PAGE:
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Understanding how incentives and institutions help scaling up cooperation is important, especially when strategic uncertainty is considerable. Evidence suggests that this is challenging even when full cooperation is theoretically sustainable thanks to indefinite repetition. In a controlled social dilemma experiment, we show that adding partial cooperation choices to the usual binary choice environment can raise cooperation and efficiency. Under suitable incentives, partial cooperation choices enable individuals to cheaply signal their desire to cooperate, reducing strategic uncertainty. The insight is that richer choice sets can form the basis of a language meaningful for coordinating on cooperation.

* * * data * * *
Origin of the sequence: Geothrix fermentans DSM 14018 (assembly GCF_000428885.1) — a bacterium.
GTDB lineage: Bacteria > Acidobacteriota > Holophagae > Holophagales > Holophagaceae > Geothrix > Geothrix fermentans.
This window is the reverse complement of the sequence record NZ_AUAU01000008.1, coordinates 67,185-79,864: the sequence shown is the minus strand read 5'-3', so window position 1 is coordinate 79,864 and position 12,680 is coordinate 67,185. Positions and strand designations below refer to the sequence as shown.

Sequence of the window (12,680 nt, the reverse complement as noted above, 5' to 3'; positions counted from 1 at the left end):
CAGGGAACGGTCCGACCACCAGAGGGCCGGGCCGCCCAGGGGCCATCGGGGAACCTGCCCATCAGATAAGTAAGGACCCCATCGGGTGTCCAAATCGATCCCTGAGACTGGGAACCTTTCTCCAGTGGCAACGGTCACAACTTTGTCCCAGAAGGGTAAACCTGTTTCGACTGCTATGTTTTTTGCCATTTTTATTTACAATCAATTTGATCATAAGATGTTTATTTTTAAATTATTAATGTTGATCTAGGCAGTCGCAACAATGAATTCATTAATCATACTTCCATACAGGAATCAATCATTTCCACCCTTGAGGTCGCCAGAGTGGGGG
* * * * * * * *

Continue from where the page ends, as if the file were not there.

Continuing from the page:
ESI Working Paper 23-05



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